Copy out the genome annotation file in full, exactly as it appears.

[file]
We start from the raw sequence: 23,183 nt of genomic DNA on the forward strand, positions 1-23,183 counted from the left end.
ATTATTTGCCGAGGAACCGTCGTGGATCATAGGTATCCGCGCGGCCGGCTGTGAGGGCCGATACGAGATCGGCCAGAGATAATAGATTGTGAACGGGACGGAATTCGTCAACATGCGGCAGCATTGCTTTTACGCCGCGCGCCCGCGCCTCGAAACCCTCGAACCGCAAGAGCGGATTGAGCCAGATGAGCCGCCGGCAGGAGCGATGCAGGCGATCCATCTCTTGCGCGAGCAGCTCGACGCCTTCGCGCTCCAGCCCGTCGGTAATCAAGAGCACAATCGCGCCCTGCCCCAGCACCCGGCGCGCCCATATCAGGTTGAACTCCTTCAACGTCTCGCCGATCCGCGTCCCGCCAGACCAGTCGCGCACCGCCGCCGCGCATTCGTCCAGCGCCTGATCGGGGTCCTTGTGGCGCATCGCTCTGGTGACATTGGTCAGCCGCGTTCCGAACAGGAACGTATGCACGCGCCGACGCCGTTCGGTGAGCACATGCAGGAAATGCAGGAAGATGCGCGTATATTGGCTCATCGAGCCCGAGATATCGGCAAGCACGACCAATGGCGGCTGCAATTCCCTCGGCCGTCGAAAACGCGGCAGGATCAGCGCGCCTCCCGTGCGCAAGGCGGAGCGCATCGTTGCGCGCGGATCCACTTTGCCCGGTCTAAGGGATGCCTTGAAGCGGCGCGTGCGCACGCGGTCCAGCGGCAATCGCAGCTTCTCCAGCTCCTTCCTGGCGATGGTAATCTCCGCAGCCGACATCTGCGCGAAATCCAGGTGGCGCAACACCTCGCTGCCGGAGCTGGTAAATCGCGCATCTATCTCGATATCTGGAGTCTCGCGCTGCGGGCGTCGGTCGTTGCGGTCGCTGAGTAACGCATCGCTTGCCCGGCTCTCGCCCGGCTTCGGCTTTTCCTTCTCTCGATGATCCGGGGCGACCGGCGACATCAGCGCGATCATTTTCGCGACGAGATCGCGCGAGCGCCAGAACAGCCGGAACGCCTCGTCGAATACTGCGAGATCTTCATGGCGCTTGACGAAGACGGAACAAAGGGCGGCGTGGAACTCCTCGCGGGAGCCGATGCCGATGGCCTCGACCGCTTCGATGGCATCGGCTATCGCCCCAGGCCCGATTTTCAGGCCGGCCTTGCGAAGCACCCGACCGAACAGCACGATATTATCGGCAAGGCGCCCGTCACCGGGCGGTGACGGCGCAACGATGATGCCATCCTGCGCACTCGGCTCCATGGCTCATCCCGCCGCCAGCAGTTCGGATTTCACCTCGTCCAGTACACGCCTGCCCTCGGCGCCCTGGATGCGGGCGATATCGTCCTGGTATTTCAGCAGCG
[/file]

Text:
We start from the raw sequence: 23,183 nt of genomic DNA on the forward strand, positions 1-23,183 counted from the left end.
ATTATTTGCCGAGGAACCGTCGTGGATCATAGGTATCCGCGCGGCCGGCTGTGAGGGCCGATACGAGATCGGCCAGAGATAATAGATTGTGAACGGGACGGAATTCGTCAACATGCGGCAGCATTGCTTTTACGCCGCGCGCCCGCGCCTCGAAACCCTCGAACCGCAAGAGCGGATTGAGCCAGATGAGCCGCCGGCAGGAGCGATGCAGGCGATCCATCTCTTGCGCGAGCAGCTCGACGCCTTCGCGCTCCAGCCCGTCGGTAATCAAGAGCACAATCGCGCCCTGCCCCAGCACCCGGCGCGCCCATATCAGGTTGAACTCCTTCAACGTCTCGCCGATCCGCGTCCCGCCAGACCAGTCGCGCACCGCCGCCGCGCATTCGTCCAGCGCCTGATCGGGGTCCTTGTGGCGCATCGCTCTGGTGACATTGGTCAGCCGCGTTCCGAACAGGAACGTATGCACGCGCCGACGCCGTTCGGTGAGCACATGCAGGAAATGCAGGAAGATGCGCGTATATTGGCTCATCGAGCCCGAGATATCGGCAAGCACGACCAATGGCGGCTGCAATTCCCTCGGCCGTCGAAAACGCGGCAGGATCAGCGCGCCTCCCGTGCGCAAGGCGGAGCGCATCGTTGCGCGCGGATCCACTTTGCCCGGTCTAAGGGATGCCTTGAAGCGGCGCGTGCGCACGCGGTCCAGCGGCAATCGCAGCTTCTCCAGCTCCTTCCTGGCGATGGTAATCTCCGCAGCCGACATCTGCGCGAAATCCAGGTGGCGCAACACCTCGCTGCCGGAGCTGGTAAATCGCGCATCTATCTCGATATCTGGAGTCTCGCGCTGCGGGCGTCGGTCGTTGCGGTCGCTGAGTAACGCATCGCTTGCCCGGCTCTCGCCCGGCTTCGGCTTTTCCTTCTCTCGATGATCCGGGGCGACCGGCGACATCAGCGCGATCATTTTCGCGACGAGATCGCGCGAGCGCCAGAACAGCCGGAACGCCTCGTCGAATACTGCGAGATCTTCATGGCGCTTGACGAAGACGGAACAAAGGGCGGCGTGGAACTCCTCGCGGGAGCCGATGCCGATGGCCTCGACCGCTTCGATGGCATCGGCTATCGCCCCAGGCCCGATTTTCAGGCCGGCCTTGCGAAGCACCCGACCGAACAGCACGATATTATCGGCAAGGCGCCCGTCACCGGGCGGTGACGGCGCAACGATGATGCCATCCTGCGCACTCGGCTCCATGGCTCATCCCGCCGCCAGCAGTTCGGATTTCACCTCGTCCAGTACACGCCTGCCCTCGGCGCCCTGGATGCGGGCGATATCGTCCTGGTATTTCAGCAGCG